Neuroethics 7 (1):29-41 (2014)

Authors
Abstract
In this paper, the results of a pilot interview study with 19 subjects participating in an EEG-based non-invasive brain–computer interface (BCI) research study on stroke rehabilitation and assistive technology and of a survey among 17 BCI professionals are presented and discussed in the light of ethical, legal, and social issues in research with human subjects. Most of the users were content with study participation and felt well informed. Negative aspects reported include the long and cumbersome preparation procedure, discomfort with the cap and the wet electrodes, problems concerning BCI control, and strains during the training sessions. In addition, some users reflected on issues concerning system security. When asked for morally problematic issues in this field of non-invasive BCI research, the BCI professionals stressed the need for correct information transfer, the obligation to avoid unrealistic expectations in study participants, the selection of study participants, benefits and strains of participation, BCI illiteracy, the possibility of detrimental brain modifications induced by BCI use, and problems that may arise at the end of the trials. Furthermore, privacy issues were raised. Based on the results obtained, psychosocial and ethical aspects of EEG-based non-invasive BCI research are discussed and possible implications for future research addressed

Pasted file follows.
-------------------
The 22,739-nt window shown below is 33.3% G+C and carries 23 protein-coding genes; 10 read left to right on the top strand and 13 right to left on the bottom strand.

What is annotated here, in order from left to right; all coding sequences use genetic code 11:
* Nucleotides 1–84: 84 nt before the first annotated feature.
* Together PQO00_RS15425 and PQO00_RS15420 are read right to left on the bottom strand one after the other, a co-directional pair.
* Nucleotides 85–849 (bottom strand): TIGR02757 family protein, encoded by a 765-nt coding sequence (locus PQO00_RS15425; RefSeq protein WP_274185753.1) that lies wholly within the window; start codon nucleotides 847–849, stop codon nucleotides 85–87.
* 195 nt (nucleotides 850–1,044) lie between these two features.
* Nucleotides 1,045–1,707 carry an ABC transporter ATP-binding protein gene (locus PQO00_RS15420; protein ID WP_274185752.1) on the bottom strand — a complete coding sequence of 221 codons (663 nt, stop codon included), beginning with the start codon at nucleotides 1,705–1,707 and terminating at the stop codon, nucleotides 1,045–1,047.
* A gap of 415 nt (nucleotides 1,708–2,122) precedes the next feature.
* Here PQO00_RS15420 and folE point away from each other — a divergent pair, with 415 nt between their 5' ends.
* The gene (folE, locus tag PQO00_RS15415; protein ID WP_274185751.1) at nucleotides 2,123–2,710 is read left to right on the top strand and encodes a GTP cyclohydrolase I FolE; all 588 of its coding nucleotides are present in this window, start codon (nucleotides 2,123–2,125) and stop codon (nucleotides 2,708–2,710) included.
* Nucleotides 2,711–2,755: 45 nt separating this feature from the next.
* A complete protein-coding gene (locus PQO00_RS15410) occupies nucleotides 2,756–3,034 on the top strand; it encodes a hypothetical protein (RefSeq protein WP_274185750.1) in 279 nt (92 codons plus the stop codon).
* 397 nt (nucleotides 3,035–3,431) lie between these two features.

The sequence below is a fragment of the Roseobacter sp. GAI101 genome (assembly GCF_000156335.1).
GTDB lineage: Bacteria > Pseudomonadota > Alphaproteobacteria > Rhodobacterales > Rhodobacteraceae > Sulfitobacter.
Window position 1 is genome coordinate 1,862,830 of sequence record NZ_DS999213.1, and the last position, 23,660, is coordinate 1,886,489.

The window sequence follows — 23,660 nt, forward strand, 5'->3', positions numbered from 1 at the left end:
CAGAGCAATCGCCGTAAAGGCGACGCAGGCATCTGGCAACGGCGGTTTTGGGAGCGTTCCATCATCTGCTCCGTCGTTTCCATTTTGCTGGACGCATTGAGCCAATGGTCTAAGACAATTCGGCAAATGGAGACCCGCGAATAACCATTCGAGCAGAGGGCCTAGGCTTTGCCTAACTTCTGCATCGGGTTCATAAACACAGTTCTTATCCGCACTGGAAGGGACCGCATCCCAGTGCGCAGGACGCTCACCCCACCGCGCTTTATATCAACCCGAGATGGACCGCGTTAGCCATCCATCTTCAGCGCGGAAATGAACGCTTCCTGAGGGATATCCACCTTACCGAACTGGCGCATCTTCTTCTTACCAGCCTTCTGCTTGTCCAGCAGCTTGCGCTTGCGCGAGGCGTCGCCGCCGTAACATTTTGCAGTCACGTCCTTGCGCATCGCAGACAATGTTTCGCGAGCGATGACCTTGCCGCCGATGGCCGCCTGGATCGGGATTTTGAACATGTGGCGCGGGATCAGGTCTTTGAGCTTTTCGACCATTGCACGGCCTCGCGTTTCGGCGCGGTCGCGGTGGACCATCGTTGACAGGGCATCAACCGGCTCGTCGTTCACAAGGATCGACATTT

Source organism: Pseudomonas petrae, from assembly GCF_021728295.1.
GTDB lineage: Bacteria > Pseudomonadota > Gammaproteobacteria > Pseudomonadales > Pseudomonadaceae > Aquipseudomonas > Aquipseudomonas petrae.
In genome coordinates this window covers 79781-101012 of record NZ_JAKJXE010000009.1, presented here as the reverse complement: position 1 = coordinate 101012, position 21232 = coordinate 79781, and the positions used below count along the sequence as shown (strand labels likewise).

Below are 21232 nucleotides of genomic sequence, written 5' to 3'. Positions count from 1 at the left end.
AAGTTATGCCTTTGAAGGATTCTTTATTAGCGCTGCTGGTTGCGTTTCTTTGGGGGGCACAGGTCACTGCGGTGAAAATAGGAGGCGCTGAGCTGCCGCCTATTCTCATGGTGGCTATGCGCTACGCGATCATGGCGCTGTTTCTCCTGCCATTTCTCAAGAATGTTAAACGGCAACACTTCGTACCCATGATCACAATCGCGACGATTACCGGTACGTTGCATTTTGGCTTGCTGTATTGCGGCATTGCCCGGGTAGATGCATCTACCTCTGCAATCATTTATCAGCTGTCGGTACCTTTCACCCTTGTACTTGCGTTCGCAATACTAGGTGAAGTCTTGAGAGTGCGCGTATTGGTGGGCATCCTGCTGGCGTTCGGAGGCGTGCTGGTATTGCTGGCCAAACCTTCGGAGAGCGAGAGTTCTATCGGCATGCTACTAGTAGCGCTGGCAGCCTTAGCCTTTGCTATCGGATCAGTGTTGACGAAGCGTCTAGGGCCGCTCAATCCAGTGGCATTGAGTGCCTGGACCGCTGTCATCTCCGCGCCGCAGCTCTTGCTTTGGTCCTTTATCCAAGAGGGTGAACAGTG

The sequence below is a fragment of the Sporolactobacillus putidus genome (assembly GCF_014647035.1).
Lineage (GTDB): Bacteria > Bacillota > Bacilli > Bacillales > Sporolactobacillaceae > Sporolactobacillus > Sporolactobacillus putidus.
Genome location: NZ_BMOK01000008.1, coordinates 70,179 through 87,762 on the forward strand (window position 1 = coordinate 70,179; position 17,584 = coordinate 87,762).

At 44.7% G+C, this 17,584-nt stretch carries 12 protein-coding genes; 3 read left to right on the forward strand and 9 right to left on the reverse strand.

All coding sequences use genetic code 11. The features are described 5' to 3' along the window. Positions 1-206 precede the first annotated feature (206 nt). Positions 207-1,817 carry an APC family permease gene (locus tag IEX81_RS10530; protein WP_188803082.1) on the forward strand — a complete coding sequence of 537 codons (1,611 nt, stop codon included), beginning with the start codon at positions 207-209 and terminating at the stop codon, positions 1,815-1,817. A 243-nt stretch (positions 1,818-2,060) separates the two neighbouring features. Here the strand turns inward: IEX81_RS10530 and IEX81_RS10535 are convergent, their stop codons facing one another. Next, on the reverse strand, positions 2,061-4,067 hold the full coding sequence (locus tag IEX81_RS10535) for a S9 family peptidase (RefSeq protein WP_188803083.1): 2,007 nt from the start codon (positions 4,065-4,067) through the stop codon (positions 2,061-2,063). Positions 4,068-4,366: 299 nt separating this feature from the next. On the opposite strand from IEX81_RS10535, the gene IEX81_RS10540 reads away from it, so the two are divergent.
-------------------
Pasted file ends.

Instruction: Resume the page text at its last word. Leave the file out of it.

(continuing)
Keywords Brain–computer interface (BCI)  Ethics  Research  Human subjects  Informed consent  Risks and benefits  User-centered approach
Categories (categorize this paper)
ISBN(s)
DOI 10.1007/s12152-013-9179-7
Options
Edit this record
Mark as duplicate
Export citation
Find it on Scholar
Request removal from index
Revision history

Download options

PhilArchive copy


Upload a copy of this paper     Check publisher's policy     Papers currently archived: 71,410
Through your library

References found in this work BETA

Add more references

Citations of this work BETA

Locked Out.Veronica Johansson, Surjo R. Soekadar & Jens Clausen - 2017 - Cambridge Quarterly of Healthcare Ethics 26 (4):555-576.

View all 8 citations / Add more citations

Similar books and articles

Self-Implications in BCI.Tomasz Kowalski - 2008 - Notre Dame Journal of Formal Logic 49 (3):295-305.
A Note on Monothetic BCI.Tomasz Kowalski & Sam Butchart - 2006 - Notre Dame Journal of Formal Logic 47 (4):541-544.

Analytics

Added to PP index
2013-03-10

Total views
51 ( #224,305 of 2,519,856 )

Recent downloads (6 months)
2 ( #270,671 of 2,519,856 )

How can I increase my downloads?

Downloads

My notes